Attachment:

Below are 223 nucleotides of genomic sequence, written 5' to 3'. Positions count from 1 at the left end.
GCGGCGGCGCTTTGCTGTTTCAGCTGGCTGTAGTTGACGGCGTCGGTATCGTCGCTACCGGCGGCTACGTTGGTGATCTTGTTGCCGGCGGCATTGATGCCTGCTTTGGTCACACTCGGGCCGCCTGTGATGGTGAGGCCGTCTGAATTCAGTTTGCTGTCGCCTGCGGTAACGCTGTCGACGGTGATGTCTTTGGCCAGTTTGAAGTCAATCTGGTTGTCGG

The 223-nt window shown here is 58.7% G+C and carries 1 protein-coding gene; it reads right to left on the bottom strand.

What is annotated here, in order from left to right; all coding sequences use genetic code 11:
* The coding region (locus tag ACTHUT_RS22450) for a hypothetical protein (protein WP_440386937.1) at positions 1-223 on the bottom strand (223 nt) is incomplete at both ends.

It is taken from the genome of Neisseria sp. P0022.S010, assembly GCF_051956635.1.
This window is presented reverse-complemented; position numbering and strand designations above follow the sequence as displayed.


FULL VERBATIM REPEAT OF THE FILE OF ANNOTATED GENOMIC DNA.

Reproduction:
Below are 223 nucleotides of genomic sequence, written 5' to 3'. Positions count from 1 at the left end.
GCGGCGGCGCTTTGCTGTTTCAGCTGGCTGTAGTTGACGGCGTCGGTATCGTCGCTACCGGCGGCTACGTTGGTGATCTTGTTGCCGGCGGCATTGATGCCTGCTTTGGTCACACTCGGGCCGCCTGTGATGGTGAGGCCGTCTGAATTCAGTTTGCTGTCGCCTGCGGTAACGCTGTCGACGGTGATGTCTTTGGCCAGTTTGAAGTCAATCTGGTTGTCGG

The 223-nt window shown here is 58.7% G+C and carries 1 protein-coding gene; it reads right to left on the bottom strand.

What is annotated here, in order from left to right; all coding sequences use genetic code 11:
* The coding region (locus tag ACTHUT_RS22450) for a hypothetical protein (protein WP_440386937.1) at positions 1-223 on the bottom strand (223 nt) is incomplete at both ends.

It is taken from the genome of Neisseria sp. P0022.S010, assembly GCF_051956635.1.
This window is presented reverse-complemented; position numbering and strand designations above follow the sequence as displayed.